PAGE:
USS Truman: Sequestration Mission

Photograph by Photographer's Mate Third Class (AW/SW) Danny Ewing Jr./U.S. Navy via Bloomberg

Flight deck personnel direct an aircraft onto Catapult Four after an S-3B Viking, assigned to Anti-submarine Squadron Two Two, takes off from the flight deck of the U.S. Navy’s aircraft carrier USS Harry S. Truman in this file photo.

The USS Harry S. Truman has been assigned a difficult mission with an uncertain outcome: Stay in port to help protect the Pentagon from sequestration.

With the automatic spending cuts set to take effect on March 1 unless President Barack Obama and Congress can agree on an alternative, the Pentagon is churning out a stream of memos, letters and PowerPoint slides.

All are aimed at showing how $45 billion in across-the-board reductions through September would undermine readiness (and, coincidentally, hurt congressional districts where weapons are made and Pentagon employees work.)

That’s where the Truman comes in.

The Pentagon announced last week a delay in deploying the aircraft carrier to the Persian Gulf region to save money as the budget cuts loom. The decision will leave one carrier on duty in the tense region instead of the two that have been maintained there for much of the time since the middle of last year.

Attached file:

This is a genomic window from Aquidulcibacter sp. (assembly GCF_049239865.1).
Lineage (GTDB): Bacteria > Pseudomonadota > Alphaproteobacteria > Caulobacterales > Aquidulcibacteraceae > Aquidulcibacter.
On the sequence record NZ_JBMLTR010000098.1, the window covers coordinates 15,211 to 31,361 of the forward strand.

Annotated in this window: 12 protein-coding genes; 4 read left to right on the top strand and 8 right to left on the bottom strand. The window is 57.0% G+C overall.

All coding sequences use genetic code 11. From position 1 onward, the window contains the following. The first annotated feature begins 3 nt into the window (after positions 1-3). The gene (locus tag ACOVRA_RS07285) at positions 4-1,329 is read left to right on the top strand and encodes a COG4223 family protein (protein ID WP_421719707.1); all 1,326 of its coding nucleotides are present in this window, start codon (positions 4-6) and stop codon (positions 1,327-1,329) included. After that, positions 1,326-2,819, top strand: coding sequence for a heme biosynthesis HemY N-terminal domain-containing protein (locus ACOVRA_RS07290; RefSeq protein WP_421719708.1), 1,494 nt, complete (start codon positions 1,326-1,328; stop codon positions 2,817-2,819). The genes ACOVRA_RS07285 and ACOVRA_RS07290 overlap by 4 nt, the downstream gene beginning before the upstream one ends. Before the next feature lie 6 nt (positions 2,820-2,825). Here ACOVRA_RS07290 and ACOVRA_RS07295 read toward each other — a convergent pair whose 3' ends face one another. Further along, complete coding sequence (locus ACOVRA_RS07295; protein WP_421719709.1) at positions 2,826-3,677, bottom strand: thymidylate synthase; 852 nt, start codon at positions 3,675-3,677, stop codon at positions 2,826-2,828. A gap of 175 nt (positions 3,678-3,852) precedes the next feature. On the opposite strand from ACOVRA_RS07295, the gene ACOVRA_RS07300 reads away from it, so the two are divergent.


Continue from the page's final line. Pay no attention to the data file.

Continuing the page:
If the carrier’s stay-at-home status doesn’t make the point that sequestration should be averted, generals carrying charts and graphs will be on Capitol Hill this week adding their own warnings about cuts.

General Martin Dempsey, chairman of the Joint Chiefs of Staff, will lead a contingent of military brass and Pentagon officials testifying tomorrow before the Senate Armed Services Committee on the effects of sequestration in combination with the stopgap continuing resolution already funding the Pentagon.

In addition to reducing everything from training flights to Navy advertising if the cuts take effect, the Pentagon says it may be about to start dismissing some of its 46,000 temporary civilian workers. If sequestration isn’t stopped, the Defense Department’s 800,000 civilian employees — most of them outside the Washington area — face a day each week of mandatory unpaid leave starting in April.

The Senate Appropriations Committee has scheduled a hearing Thursday on both domestic and defense cuts under sequestration, with witnesses from Education Secretary Arne Duncan to Deputy Defense Secretary Aston Carter.


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